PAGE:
Theresa Francis-Cheung

Stress: The Lazy Person’s Guide!

There are hundreds of books on stress and stress management, so why read Stress: The Lazy Person's Guide!? Because it's the only lazy guide!

In other words, it promises that you won't have to plough through pages and pages of interesting — but often useless — information. You'll simply get what you need: a quick and easy guide to using your stress to your advantage.

Theresa Francis-Cheung doesn't endorse the 'stress is bad for you and must be avoided at all costs' mantra. Instead, she shows you that you can't — and indeed shouldn't — avoid stress: you just need how to handle it instead.

Stress: The Lazy Person's Guide! doesn't promise you a complete oasis of calm and contentment when you've finished reading it, but you will get close to being an expert on keeping your cool when the tension mounts.

The Lazy Person's Guide! is a series of popular, cheerful yet thoroughly grounded, practical and authoritative books on various health issues and conditions. Other titles in the series include Beating Overeating, Detox, Exercise, Improving Your Memory, Midlife, Quitting Smoking and Self-esteem.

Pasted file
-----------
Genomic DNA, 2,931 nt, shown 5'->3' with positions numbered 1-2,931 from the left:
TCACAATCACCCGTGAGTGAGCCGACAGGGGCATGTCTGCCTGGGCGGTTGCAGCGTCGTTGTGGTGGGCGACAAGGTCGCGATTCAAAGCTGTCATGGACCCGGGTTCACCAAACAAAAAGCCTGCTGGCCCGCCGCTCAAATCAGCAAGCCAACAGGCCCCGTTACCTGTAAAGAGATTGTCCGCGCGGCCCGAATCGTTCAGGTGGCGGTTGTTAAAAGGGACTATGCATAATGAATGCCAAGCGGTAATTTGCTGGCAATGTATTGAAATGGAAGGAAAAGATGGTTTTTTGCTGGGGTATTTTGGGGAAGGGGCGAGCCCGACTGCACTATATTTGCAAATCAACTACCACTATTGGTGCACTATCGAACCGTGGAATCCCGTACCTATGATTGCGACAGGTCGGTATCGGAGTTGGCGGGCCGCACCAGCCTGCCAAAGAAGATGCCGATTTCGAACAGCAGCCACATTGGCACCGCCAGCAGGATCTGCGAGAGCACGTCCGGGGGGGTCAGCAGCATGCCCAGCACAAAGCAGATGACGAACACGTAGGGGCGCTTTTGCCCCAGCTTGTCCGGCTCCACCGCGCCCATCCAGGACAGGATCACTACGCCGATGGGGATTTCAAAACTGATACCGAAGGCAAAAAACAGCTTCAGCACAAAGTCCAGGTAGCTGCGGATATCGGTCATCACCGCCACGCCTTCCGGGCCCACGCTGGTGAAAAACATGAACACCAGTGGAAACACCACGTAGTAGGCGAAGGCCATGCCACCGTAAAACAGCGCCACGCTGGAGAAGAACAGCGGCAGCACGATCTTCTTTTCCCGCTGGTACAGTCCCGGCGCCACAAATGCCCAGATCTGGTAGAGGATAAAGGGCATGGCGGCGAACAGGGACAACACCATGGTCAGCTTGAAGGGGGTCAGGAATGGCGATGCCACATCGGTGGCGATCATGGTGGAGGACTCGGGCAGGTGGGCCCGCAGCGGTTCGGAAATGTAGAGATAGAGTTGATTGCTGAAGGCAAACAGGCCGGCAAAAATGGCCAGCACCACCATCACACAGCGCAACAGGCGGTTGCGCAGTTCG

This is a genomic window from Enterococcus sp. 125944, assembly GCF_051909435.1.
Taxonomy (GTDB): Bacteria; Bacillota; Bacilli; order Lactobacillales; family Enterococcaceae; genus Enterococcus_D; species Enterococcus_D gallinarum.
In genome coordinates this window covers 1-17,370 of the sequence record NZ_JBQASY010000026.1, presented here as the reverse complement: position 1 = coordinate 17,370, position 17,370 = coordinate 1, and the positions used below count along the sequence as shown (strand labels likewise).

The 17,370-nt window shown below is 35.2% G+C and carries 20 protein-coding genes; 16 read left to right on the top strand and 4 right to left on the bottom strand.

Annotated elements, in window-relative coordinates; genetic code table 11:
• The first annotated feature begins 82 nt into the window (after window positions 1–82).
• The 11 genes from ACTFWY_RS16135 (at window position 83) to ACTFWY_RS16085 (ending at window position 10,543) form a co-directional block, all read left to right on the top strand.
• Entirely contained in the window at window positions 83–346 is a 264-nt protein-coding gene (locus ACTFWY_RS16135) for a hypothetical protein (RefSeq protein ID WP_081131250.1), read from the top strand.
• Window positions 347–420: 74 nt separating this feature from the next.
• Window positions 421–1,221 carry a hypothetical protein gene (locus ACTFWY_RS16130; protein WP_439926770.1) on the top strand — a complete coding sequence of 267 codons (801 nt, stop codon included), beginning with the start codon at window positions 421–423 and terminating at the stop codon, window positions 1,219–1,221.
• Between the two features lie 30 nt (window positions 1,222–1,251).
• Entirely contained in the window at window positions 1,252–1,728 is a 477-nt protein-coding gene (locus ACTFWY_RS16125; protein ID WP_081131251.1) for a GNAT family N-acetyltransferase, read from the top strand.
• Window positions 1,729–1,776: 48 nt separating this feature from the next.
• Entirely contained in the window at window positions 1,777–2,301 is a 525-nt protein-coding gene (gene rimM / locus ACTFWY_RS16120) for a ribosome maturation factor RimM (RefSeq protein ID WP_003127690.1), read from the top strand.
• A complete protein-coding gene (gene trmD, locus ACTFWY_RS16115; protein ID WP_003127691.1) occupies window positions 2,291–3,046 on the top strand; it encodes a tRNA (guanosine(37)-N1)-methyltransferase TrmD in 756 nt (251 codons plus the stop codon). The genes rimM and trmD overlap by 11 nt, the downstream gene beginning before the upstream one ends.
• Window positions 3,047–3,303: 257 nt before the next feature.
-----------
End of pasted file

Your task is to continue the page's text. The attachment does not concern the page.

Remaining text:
Other books by Theresa Francis-Cheung include Self-esteem: The Lazy Person's Guide! and Worry: The Root of All Evil.
Stress: The Lazy Person's Guide!: Table of Contents

— The many faces of stress
— A state of alert
— Can you cope?
— Calming the body and mind
— Eating to beat stress
— Keeping fit — Thinking errors
— Stress management secrets
— Addressing specific stresses
— Natural therapies
— I can't go on like thisThe last word …
111 printed pages
Copyright owner
Original publication
Publication year
Gill Books
Have you already read it? How did you like it?


  • Soliloquios Literariosshared an impression6 years ago
    👍Worth reading


  • Soliloquios Literarioshas quoted6 years ago
    The key issue here is how you adapt to that change or how you perceive an event. If you can adjust well to the circumstances in your life, stress isn’t a problem. It is when you can’t adjust, or don’t want to adjust, that stress causes problems. In short, it’s when stress becomes distress that you start to feel you can’t cope.
  • Soliloquios Literarioshas quoted6 years ago
    Relationships are all about give and take. If a relationship is not making you feel good, and you have tried compromise and communication, consider what changes you should make. We could discuss this at length, but at the end of the day you have a choice: you can avoid the person who makes you feel bad about yourself. Or you can change your attitude towards that person, if you can’t avoid them, by reminding yourself that no-one can make you feel inferior without your consent. Other people do not make you feel bad unless you allow them to make you feel bad.
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